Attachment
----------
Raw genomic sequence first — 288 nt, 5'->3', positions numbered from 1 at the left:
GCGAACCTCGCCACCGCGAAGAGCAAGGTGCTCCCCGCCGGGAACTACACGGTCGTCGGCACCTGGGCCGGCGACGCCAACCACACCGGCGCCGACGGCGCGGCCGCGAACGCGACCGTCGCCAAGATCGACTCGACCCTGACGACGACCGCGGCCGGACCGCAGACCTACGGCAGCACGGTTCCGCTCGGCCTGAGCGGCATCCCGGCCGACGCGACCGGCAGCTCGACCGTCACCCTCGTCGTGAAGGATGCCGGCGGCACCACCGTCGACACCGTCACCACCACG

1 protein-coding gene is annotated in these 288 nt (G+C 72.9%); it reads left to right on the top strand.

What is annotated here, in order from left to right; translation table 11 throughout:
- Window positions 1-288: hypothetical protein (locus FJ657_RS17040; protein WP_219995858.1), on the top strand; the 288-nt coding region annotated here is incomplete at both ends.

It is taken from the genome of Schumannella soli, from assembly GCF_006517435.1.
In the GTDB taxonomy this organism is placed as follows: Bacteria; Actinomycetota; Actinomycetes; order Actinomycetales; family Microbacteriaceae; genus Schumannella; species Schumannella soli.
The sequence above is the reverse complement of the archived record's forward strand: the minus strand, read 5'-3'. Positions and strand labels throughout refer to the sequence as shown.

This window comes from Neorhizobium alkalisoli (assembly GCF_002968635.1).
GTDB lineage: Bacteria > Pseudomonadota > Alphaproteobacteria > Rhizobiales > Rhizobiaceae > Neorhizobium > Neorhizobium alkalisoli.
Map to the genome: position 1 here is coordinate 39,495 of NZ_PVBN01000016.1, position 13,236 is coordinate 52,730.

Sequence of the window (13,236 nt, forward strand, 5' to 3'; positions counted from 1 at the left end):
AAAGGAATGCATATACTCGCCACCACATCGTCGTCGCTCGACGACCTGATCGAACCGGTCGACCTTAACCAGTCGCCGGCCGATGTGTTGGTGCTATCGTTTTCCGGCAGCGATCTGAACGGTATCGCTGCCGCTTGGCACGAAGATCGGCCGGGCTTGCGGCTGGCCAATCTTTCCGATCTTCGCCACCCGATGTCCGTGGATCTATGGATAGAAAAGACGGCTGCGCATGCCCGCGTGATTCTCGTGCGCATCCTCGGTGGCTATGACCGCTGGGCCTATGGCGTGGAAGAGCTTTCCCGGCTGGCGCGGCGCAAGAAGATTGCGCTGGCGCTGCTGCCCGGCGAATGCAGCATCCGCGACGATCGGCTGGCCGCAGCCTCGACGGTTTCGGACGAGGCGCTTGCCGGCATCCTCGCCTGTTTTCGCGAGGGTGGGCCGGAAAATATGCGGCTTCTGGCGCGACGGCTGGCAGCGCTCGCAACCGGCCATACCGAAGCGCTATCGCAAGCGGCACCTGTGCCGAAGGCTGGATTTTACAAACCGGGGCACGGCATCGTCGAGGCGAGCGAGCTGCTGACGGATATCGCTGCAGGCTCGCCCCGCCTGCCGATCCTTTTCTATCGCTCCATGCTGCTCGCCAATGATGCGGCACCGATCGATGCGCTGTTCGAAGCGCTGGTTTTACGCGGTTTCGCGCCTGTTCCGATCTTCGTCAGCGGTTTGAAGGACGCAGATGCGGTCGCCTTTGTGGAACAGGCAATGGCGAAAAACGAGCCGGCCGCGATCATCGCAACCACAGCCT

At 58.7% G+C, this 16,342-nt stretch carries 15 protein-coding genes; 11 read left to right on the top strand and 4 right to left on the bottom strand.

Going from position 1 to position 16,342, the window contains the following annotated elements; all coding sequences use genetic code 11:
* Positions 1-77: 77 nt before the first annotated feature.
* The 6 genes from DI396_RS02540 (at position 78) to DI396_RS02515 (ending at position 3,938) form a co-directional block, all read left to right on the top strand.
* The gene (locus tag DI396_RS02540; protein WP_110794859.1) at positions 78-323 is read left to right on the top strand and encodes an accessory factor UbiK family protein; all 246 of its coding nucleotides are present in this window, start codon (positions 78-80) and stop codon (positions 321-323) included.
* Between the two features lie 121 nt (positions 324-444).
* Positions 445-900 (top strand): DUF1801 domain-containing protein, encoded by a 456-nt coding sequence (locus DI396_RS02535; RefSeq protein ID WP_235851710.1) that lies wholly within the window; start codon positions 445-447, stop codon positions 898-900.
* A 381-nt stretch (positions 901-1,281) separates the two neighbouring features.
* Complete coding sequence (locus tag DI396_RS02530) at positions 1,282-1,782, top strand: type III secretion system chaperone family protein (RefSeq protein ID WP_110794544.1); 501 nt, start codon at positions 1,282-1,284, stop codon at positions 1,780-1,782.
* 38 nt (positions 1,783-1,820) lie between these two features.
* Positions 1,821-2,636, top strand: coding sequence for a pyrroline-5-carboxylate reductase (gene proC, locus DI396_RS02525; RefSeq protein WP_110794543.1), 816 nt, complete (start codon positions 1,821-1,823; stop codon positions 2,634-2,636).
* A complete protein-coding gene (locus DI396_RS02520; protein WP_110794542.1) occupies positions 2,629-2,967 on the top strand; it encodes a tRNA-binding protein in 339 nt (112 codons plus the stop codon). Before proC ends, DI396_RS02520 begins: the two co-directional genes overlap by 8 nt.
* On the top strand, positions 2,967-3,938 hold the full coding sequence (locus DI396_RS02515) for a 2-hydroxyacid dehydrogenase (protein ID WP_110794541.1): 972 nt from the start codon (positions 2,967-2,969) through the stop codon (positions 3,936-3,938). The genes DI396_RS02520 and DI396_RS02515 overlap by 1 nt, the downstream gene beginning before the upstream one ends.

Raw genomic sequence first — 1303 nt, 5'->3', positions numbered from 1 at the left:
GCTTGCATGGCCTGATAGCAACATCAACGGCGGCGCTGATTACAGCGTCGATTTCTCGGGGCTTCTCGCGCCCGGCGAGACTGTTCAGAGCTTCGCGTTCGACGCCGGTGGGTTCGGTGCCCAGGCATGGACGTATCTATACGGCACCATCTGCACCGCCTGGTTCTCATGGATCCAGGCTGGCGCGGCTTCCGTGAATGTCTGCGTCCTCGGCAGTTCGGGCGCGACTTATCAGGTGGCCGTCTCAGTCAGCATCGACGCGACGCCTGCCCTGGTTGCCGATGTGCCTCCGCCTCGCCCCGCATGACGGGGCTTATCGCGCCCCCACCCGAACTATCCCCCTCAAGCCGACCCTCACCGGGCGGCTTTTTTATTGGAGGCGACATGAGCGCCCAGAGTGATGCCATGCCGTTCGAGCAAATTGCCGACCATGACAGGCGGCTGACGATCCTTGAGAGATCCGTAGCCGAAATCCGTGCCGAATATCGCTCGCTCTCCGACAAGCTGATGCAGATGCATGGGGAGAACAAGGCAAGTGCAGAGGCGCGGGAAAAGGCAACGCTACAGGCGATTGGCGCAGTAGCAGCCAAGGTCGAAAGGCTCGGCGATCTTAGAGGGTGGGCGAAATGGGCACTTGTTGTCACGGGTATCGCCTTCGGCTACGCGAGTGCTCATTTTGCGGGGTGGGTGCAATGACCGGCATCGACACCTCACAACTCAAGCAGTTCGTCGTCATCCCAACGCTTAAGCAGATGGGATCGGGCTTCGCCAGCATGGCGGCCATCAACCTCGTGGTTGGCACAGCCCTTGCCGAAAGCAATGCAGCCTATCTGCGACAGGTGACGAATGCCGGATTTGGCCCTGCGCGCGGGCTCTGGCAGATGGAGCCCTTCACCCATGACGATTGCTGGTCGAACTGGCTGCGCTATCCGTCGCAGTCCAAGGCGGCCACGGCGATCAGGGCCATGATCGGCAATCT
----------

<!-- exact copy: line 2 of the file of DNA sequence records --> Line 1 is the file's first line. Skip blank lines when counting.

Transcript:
GCGAACCTCGCCACCGCGAAGAGCAAGGTGCTCCCCGCCGGGAACTACACGGTCGTCGGCACCTGGGCCGGCGACGCCAACCACACCGGCGCCGACGGCGCGGCCGCGAACGCGACCGTCGCCAAGATCGACTCGACCCTGACGACGACCGCGGCCGGACCGCAGACCTACGGCAGCACGGTTCCGCTCGGCCTGAGCGGCATCCCGGCCGACGCGACCGGCAGCTCGACCGTCACCCTCGTCGTGAAGGATGCCGGCGGCACCACCGTCGACACCGTCACCACCACG